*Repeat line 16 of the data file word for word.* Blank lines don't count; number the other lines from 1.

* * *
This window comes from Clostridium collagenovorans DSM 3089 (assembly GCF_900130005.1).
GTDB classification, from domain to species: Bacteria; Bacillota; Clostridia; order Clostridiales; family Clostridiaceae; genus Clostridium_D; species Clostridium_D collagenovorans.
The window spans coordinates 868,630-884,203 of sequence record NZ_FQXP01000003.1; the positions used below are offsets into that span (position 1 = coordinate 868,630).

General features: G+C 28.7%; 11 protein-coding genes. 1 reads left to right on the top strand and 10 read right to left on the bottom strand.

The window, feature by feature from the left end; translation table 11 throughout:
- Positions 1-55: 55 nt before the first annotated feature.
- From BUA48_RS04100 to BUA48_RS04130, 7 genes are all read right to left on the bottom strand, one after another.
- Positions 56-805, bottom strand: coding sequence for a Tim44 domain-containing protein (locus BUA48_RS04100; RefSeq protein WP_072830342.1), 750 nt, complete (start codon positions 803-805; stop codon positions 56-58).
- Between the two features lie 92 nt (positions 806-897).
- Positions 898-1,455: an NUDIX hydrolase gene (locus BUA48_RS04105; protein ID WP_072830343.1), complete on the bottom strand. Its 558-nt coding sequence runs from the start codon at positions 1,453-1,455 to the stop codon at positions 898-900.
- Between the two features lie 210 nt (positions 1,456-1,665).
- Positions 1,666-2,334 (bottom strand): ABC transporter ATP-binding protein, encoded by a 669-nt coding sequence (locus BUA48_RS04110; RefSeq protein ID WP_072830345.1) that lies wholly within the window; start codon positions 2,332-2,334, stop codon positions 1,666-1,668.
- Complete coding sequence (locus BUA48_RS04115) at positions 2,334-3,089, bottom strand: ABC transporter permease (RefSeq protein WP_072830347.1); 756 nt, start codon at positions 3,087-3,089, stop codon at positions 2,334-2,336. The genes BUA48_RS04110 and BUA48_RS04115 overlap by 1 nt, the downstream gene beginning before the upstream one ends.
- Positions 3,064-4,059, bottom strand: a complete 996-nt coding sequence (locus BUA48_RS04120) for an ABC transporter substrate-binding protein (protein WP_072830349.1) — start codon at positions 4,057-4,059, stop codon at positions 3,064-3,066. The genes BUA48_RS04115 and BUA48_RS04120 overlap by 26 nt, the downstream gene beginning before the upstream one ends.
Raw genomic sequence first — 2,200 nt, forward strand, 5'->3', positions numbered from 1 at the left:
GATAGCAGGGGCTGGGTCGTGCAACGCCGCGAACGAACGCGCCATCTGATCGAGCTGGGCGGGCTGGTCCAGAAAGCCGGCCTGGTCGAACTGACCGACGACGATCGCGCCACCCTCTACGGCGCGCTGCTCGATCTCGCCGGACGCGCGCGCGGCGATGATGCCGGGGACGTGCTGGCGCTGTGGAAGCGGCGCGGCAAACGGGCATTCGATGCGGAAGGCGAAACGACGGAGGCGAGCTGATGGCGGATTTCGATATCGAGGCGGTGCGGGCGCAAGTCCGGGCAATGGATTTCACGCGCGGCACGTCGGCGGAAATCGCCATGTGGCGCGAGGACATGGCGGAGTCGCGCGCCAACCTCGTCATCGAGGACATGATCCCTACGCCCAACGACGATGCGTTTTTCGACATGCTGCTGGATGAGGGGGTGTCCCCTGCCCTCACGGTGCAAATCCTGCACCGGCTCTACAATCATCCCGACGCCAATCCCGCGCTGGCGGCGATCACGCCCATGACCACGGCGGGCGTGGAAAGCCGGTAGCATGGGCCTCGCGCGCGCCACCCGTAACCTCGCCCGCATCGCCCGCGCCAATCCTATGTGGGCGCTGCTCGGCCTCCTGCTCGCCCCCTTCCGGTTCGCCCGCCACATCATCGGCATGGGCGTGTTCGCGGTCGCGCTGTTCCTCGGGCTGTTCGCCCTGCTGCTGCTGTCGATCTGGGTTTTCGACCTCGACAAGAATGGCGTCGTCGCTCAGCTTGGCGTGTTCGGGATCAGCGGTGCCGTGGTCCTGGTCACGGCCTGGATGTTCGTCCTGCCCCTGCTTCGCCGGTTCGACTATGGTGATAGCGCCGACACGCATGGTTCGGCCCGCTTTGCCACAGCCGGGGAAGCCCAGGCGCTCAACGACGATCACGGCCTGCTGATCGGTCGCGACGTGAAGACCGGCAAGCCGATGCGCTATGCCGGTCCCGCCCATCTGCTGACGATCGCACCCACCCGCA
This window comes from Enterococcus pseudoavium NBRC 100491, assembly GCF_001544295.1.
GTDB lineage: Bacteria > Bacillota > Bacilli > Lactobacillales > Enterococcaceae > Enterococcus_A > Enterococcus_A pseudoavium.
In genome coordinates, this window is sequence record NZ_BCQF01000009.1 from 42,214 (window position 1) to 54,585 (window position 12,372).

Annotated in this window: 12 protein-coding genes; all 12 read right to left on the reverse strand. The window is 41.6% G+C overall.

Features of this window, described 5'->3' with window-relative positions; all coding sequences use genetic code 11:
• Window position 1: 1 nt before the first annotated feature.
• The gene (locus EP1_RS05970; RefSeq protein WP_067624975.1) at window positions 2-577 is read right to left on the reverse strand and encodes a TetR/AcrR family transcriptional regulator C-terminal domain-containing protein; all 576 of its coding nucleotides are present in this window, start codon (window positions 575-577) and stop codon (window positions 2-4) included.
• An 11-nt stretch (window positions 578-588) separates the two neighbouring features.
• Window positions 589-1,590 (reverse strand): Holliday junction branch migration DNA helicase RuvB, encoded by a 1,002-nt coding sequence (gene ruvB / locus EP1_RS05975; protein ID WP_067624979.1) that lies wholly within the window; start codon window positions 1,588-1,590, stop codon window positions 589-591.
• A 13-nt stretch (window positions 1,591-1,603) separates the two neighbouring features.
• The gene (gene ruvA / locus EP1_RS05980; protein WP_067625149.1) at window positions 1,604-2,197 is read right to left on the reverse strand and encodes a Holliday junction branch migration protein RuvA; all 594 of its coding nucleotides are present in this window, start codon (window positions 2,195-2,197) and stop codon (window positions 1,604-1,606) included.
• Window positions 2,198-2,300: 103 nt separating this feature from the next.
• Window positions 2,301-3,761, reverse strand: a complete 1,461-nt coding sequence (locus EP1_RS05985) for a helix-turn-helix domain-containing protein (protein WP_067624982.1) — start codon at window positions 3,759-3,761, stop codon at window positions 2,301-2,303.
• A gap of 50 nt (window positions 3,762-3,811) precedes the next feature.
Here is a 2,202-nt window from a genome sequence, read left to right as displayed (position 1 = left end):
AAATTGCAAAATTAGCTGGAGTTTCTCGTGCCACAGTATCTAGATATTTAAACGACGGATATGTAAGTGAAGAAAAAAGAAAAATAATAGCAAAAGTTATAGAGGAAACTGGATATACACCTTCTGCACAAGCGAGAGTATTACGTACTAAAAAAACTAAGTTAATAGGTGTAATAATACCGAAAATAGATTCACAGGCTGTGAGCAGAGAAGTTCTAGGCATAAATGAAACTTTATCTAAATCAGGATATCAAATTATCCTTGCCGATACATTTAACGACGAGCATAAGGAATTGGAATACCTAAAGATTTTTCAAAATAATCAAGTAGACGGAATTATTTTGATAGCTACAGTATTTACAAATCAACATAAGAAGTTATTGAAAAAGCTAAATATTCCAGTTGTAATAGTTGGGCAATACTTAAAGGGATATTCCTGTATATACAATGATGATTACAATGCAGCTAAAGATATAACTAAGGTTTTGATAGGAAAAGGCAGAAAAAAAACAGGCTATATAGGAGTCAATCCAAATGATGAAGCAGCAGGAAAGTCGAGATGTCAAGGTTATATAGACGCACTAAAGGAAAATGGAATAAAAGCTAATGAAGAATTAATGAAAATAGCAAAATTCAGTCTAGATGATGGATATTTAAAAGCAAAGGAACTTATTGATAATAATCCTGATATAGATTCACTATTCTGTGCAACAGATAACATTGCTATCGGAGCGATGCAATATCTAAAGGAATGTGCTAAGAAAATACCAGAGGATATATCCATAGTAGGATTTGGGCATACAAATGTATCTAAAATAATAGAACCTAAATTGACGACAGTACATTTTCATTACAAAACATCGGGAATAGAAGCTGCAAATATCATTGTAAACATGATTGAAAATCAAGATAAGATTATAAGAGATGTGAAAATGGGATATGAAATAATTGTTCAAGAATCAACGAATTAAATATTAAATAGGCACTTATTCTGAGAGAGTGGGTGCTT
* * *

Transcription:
GATAGCAGGGGCTGGGTCGTGCAACGCCGCGAACGAACGCGCCATCTGATCGAGCTGGGCGGGCTGGTCCAGAAAGCCGGCCTGGTCGAACTGACCGACGACGATCGCGCCACCCTCTACGGCGCGCTGCTCGATCTCGCCGGACGCGCGCGCGGCGATGATGCCGGGGACGTGCTGGCGCTGTGGAAGCGGCGCGGCAAACGGGCATTCGATGCGGAAGGCGAAACGACGGAGGCGAGCTGATGGCGGATTTCGATATCGAGGCGGTGCGGGCGCAAGTCCGGGCAATGGATTTCACGCGCGGCACGTCGGCGGAAATCGCCATGTGGCGCGAGGACATGGCGGAGTCGCGCGCCAACCTCGTCATCGAGGACATGATCCCTACGCCCAACGACGATGCGTTTTTCGACATGCTGCTGGATGAGGGGGTGTCCCCTGCCCTCACGGTGCAAATCCTGCACCGGCTCTACAATCATCCCGACGCCAATCCCGCGCTGGCGGCGATCACGCCCATGACCACGGCGGGCGTGGAAAGCCGGTAGCATGGGCCTCGCGCGCGCCACCCGTAACCTCGCCCGCATCGCCCGCGCCAATCCTATGTGGGCGCTGCTCGGCCTCCTGCTCGCCCCCTTCCGGTTCGCCCGCCACATCATCGGCATGGGCGTGTTCGCGGTCGCGCTGTTCCTCGGGCTGTTCGCCCTGCTGCTGCTGTCGATCTGGGTTTTCGACCTCGACAAGAATGGCGTCGTCGCTCAGCTTGGCGTGTTCGGGATCAGCGGTGCCGTGGTCCTGGTCACGGCCTGGATGTTCGTCCTGCCCCTGCTTCGCCGGTTCGACTATGGTGATAGCGCCGACACGCATGGTTCGGCCCGCTTTGCCACAGCCGGGGAAGCCCAGGCGCTCAACGACGATCACGGCCTGCTGATCGGTCGCGACGTGAAGACCGGCAAGCCGATGCGCTATGCCGGTCCCGCCCATCTGCTGACGATCGCACCCACCCGCA